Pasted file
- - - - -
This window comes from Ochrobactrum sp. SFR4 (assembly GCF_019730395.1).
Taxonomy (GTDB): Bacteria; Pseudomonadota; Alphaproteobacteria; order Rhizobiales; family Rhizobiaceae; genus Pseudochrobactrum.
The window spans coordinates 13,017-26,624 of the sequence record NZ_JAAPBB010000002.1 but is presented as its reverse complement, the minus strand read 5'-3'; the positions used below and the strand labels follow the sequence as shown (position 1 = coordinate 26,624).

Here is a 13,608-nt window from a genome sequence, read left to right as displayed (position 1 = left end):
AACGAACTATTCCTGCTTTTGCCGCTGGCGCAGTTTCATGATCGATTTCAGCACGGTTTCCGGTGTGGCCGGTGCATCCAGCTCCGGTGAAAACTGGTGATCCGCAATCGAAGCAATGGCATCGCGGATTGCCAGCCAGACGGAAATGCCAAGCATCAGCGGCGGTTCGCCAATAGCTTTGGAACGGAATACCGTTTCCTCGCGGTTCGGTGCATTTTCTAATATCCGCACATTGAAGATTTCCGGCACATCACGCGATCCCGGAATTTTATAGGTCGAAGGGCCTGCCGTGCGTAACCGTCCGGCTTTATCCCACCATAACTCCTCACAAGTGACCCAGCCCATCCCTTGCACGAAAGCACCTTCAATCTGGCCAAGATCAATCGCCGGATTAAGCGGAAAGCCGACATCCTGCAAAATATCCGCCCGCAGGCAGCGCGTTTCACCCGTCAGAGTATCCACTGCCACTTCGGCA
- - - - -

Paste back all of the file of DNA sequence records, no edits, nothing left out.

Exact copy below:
This window comes from Ochrobactrum sp. SFR4 (assembly GCF_019730395.1).
Taxonomy (GTDB): Bacteria; Pseudomonadota; Alphaproteobacteria; order Rhizobiales; family Rhizobiaceae; genus Pseudochrobactrum.
The window spans coordinates 13,017-26,624 of the sequence record NZ_JAAPBB010000002.1 but is presented as its reverse complement, the minus strand read 5'-3'; the positions used below and the strand labels follow the sequence as shown (position 1 = coordinate 26,624).

Here is a 13,608-nt window from a genome sequence, read left to right as displayed (position 1 = left end):
AACGAACTATTCCTGCTTTTGCCGCTGGCGCAGTTTCATGATCGATTTCAGCACGGTTTCCGGTGTGGCCGGTGCATCCAGCTCCGGTGAAAACTGGTGATCCGCAATCGAAGCAATGGCATCGCGGATTGCCAGCCAGACGGAAATGCCAAGCATCAGCGGCGGTTCGCCAATAGCTTTGGAACGGAATACCGTTTCCTCGCGGTTCGGTGCATTTTCTAATATCCGCACATTGAAGATTTCCGGCACATCACGCGATCCCGGAATTTTATAGGTCGAAGGGCCTGCCGTGCGTAACCGTCCGGCTTTATCCCACCATAACTCCTCACAAGTGACCCAGCCCATCCCTTGCACGAAAGCACCTTCAATCTGGCCAAGATCAATCGCCGGATTAAGCGGAAAGCCGACATCCTGCAAAATATCCGCCCGCAGGCAGCGCGTTTCACCCGTCAGAGTATCCACTGCCACTTCGGCA